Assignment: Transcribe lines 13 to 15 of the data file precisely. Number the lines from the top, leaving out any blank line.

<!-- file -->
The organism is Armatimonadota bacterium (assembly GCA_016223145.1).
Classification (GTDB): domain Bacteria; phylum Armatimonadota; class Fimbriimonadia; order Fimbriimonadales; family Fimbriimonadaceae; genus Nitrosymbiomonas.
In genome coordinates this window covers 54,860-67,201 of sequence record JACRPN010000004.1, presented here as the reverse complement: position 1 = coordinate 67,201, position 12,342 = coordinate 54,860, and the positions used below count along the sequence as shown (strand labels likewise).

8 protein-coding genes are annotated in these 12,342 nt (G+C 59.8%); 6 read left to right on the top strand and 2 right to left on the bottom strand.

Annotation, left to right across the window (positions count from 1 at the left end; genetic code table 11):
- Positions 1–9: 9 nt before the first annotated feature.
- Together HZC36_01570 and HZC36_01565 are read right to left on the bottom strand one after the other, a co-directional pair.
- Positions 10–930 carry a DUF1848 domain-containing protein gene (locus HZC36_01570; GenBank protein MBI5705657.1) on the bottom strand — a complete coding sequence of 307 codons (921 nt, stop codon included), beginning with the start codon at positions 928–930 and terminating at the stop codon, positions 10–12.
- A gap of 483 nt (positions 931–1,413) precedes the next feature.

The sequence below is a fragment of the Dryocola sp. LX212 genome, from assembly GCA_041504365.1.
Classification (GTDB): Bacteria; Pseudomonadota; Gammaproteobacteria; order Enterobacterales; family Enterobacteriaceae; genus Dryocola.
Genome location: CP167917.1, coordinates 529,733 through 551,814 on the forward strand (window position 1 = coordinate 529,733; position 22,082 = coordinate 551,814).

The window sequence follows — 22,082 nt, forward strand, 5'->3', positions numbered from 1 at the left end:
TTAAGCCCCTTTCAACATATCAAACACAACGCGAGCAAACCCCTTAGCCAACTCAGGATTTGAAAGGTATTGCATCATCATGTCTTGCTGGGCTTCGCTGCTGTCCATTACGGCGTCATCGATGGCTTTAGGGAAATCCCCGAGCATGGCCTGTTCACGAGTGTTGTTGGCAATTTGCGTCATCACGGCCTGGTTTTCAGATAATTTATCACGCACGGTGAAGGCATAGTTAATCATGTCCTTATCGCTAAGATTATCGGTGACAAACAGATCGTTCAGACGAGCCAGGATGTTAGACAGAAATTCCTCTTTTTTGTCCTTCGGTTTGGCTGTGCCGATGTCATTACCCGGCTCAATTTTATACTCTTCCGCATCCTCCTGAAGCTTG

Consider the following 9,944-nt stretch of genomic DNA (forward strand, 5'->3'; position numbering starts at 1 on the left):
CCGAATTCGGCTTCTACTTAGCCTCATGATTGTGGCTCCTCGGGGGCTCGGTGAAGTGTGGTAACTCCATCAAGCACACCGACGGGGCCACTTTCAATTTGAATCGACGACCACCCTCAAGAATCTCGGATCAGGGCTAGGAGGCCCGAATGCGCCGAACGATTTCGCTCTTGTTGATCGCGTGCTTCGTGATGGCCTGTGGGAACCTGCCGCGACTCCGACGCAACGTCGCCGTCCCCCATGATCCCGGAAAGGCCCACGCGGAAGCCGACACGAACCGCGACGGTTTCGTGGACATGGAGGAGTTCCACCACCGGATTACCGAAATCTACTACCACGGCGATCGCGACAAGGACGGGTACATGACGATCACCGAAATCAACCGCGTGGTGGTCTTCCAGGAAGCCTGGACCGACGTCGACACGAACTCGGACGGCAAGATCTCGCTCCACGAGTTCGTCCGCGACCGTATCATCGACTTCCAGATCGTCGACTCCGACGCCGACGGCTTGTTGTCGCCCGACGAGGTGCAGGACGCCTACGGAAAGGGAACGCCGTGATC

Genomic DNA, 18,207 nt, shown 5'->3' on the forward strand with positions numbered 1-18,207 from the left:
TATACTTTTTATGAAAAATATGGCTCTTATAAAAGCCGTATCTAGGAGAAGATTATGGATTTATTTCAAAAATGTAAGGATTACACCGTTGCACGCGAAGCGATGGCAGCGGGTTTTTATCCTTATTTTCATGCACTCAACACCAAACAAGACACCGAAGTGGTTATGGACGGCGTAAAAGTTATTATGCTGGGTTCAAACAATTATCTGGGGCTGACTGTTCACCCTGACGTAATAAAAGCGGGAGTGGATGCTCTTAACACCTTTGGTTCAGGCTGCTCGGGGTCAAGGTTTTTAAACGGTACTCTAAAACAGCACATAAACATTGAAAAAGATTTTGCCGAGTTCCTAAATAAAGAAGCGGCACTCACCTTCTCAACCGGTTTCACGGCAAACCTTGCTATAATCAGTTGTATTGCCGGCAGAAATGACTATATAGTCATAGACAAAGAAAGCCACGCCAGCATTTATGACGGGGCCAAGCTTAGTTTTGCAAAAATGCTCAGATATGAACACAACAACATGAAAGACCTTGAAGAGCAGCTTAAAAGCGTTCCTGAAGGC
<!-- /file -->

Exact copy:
The window sequence follows — 22,082 nt, forward strand, 5'->3', positions numbered from 1 at the left end:
TTAAGCCCCTTTCAACATATCAAACACAACGCGAGCAAACCCCTTAGCCAACTCAGGATTTGAAAGGTATTGCATCATCATGTCTTGCTGGGCTTCGCTGCTGTCCATTACGGCGTCATCGATGGCTTTAGGGAAATCCCCGAGCATGGCCTGTTCACGAGTGTTGTTGGCAATTTGCGTCATCACGGCCTGGTTTTCAGATAATTTATCACGCACGGTGAAGGCATAGTTAATCATGTCCTTATCGCTAAGATTATCGGTGACAAACAGATCGTTCAGACGAGCCAGGATGTTAGACAGAAATTCCTCTTTTTTGTCCTTCGGTTTGGCTGTGCCGATGTCATTACCCGGCTCAATTTTATACTCTTCCGCATCCTCCTGAAGCTTG

Consider the following 9,944-nt stretch of genomic DNA (forward strand, 5'->3'; position numbering starts at 1 on the left):